Market Your Book like a Major Publisher Would

One of the biggest advantages to being published by a large traditional publishing house is that they have the resources and know-how to really push a new book. If you’re an independent author, the weight of marketing and promoting your work falls completely on you. Those tasks can feel daunting—even impossible. But with time and effort, you can market yourself like you have the backing of a major publishing house.

Here, we share some of the ways the “Big Five” (a.k.a., Hachette, HarperCollins, Macmillan, Penguin Random House, and Simon & Schuster) promote their authors, and we show you how you can do the same things for yourself. Whether a smaller house is publishing your book or you’re choosing to self-publish, these strategies can help you increase your visibility, which leads to more attention, more opportunities, and even more book sales.

1. Start by thinking like a publisher.

Major publishing houses are already thinking about marketing and promotion well before a book is published—sometimes as much as six months before the release date … or more. Before you publish your book, start by thinking about its future, and plan early.

Hire professionals. Once you’ve got a reader’s attention, production-quality aspects like editing, cover design, and book jacket copy become critical sales drivers. If you want your book to be treated like it was produced by a major publishing house, then you have to make it look like it was. Readers aren’t going to respond well to a book that’s filled with errors, has an amateurish front cover, or is supported by a rambling or uninteresting book description.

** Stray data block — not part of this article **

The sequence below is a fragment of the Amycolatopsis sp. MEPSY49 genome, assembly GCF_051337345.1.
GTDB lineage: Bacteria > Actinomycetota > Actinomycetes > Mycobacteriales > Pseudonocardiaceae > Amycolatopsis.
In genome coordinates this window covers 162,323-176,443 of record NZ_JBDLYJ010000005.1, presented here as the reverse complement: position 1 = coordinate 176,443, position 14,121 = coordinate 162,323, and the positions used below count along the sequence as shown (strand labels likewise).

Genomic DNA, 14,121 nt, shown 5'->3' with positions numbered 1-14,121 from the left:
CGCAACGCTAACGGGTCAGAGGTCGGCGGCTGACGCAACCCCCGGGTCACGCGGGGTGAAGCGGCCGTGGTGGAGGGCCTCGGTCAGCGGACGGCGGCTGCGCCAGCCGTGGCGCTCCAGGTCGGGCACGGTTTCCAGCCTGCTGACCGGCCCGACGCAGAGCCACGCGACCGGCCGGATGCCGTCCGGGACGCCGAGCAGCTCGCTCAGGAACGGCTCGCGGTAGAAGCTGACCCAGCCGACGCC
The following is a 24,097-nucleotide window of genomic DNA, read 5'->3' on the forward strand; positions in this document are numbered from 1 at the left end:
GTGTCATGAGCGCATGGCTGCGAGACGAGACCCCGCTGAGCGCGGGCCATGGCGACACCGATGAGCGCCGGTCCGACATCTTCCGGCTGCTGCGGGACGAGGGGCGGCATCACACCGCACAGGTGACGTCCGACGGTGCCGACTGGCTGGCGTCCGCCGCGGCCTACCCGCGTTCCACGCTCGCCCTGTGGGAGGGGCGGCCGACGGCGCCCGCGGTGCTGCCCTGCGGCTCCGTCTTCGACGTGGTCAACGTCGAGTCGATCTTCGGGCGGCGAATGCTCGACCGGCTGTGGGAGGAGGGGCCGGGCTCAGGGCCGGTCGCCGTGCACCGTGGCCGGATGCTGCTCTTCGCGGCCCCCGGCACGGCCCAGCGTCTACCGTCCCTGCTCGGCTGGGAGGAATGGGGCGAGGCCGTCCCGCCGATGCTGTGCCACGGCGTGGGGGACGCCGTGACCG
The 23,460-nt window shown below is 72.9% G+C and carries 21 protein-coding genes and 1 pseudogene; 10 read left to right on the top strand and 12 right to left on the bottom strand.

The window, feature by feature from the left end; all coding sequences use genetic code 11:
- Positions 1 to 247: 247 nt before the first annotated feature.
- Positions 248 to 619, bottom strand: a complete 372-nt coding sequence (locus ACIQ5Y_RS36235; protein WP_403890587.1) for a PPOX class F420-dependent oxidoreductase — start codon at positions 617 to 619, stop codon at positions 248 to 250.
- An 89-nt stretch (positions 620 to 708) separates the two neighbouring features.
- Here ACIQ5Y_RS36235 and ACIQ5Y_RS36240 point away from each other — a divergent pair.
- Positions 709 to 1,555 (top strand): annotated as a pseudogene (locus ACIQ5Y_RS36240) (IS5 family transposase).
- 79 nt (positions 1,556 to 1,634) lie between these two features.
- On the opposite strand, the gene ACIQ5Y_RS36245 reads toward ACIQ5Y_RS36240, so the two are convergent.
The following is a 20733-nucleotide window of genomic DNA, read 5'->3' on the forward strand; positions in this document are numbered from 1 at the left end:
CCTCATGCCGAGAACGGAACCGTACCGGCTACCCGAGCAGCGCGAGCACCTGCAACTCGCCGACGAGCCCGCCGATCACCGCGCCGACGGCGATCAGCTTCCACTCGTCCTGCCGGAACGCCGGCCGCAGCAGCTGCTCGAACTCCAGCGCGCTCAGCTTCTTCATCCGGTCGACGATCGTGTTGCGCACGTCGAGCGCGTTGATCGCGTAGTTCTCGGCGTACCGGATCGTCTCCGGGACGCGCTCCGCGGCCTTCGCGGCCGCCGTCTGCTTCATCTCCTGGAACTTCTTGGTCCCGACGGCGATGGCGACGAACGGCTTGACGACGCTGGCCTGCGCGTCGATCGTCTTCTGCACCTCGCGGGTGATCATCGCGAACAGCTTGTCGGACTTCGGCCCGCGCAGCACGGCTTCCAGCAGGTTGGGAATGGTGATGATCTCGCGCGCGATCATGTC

Identify your audience. This will require some creative market research. First, figure out who and where your readers are. Pay attention to other books and authors in your genre or subject matter, and watch how their audience behaves online and at events like conferences and readings. What’s the age and gender of the average reader for your type of book? Can you gather any clues about where they might live or other interests they might have? Once you have an idea of who, specifically, might buy your book, you can come up with unique ideas for getting their attention. Book marketing and promotion is a lot of work, so you don’t want to waste your energies on the wrong market.

Create a budget. Whether you’re hiring an editor, a graphic designer, or a publicist or you’re planning to advertise, make sure you figure out how much money you have to spend. Self-publishing can get expensive, so you need to decide how best to invest in yourself.